Utilizing Natural and Man-made Resources for Economic Development: What Are the Mechanisms and Why?
Date of Award
Doctor of Philosophy
Kundan Kishor, Matthew McGinty, John Heywood, Scott Drewianka
This dissertation studies the roles of natural resources in determining economic outcomes such as innovation, investment, profitability and economic growth.
The first chapter studies the ease of substitution between energy and other production inputs over time and across countries. Improvements in energy efficiency over the past decades have substantially decreased the amount of energy used per unit of capital. Yet, previous literature often assumes a constant elasticity of substitution between capital and energy. In this chapter, we develop a Solow growth model with a variable elasticity of substitution (VES) between production inputs and show that the long-run growth rate directly depends on the behavior of this VES over time. Next, using country-level data from 108 countries between 1971 and 2011, we provide the first empirical evidence for a capital-energy VES. Specifically, the elasticity of substitution between capital and energy positively relates to a country's level of economic development and environmental protection efforts. Our results imply that growth-enhancing policies can ease the substitution between capital and energy, which in turn can foster long-run economic growth.
In the second chapter, I study the risk and return behavior of green bonds, a new financial instrument that supports green projects around the world. Since its inception in 2007, the green bond market has experienced a compound growth rate of 50% annually. In 2014, green bond issuance totaled USD 36.6 billion, more than threefold its previous year's level of USD 11 billion. This paper is the first to analyze the volatility behavior of the green bond market using data on daily closing prices of the S&P green bond indices between April 2010 and April 2015. Building on a multivariate GARCH framework, I find that compared to the ``labeled'' segment of the green bond market, the ``unlabeled'' segment experiences smaller volatility clustering. I also found a time-varying spillover effect between the green bond market and the overall conventional bond market. These results are meaningful insights into this new, yet very promising market, therefore, have important implications for asset pricing, portfolio management and risk management.
The third chapter evaluates the role of a fossil fuel tax and research subsidy in directing innovation from fossil fuel toward renewable energy technologies in the electricity sector. Using a global firm-level electricity patent database from 1978 to 2011, we find that the impact of fossil fuel taxes on renewable energy innovation varies with the type of fossil fuel. Specifically, a tax on coal reduces innovation in both fossil fuel and renewable energy technologies while a tax on natural gas has no statistically significant impact on renewable energy innovation. The reason is that easily dispatchable energy sources (e.g., coal-fired power) need to complement renewable energy technologies (e.g., wind or solar) in the grid because renewables generate electricity intermittently. Our results suggest that a tax on natural gas, combined with research subsidies for renewable energy, may effectively shift innovation in the electricity sector towards renewable energy. In contrast, coal taxation or a carbon tax that increases coal prices has unintended negative consequences for renewable energy innovation.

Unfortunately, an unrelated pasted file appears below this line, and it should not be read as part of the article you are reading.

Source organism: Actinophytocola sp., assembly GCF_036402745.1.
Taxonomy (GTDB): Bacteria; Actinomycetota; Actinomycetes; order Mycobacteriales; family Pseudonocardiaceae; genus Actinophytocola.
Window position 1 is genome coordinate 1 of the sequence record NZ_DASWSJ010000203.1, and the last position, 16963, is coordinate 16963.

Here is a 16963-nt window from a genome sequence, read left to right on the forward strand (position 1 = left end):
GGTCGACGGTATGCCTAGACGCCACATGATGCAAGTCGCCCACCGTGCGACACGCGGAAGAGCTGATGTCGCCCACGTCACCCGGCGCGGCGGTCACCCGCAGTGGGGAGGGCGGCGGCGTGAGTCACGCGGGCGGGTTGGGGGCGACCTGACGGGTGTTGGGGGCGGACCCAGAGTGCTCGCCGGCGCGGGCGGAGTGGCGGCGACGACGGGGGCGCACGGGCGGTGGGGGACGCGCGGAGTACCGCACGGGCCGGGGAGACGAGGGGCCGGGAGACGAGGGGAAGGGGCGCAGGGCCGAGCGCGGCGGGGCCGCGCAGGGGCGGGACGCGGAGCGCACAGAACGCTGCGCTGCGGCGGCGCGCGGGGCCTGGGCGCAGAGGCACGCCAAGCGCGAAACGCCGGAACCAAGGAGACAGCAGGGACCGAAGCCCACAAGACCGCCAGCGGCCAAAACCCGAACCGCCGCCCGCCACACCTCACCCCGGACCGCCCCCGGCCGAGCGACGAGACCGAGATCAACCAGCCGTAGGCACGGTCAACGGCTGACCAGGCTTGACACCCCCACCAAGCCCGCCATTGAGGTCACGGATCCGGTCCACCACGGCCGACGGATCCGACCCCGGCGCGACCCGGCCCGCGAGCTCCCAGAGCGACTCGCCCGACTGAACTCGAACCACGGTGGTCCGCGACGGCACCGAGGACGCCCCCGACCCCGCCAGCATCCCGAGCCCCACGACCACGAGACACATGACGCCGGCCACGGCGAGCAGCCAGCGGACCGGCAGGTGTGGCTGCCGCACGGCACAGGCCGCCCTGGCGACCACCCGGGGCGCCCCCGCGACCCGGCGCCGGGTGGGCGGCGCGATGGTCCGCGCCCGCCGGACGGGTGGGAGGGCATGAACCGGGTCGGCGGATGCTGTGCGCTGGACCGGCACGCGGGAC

Finally, the last chapter of my dissertation takes a closer look at the efficiency of firms in developing countries. The private sector is the primary source of employment and local development in developing countries. Previous research in developing countries has documented a number of factors contributing to firm-level efficiency. However, which of these factors are the most important drivers of efficiency? This paper ranks the relative importance of the firm-level efficiency determinants in a transitional economy, using a comprehensive firm-level panel data set in Vietnam between 2005 and 2013. The empirical results show that firm-specific production and labor characteristics are the most significant determinants of efficiency. In contrast, legal factors such as formalization and government financial support play a modest role, due to the crowding-out effect of corruption. Thus, firms actively seeking to improve their own production process and labor force can be well-rewarded. Moreover, government technical supports and human resource training programs, combined with anti-corruption efforts, are beneficial for firm-level efficiency, thereby improving the living standards in developing economies.
Pham, Linh, "Utilizing Natural and Man-made Resources for Economic Development: What Are the Mechanisms and Why?" (2017). Theses and Dissertations. 1678.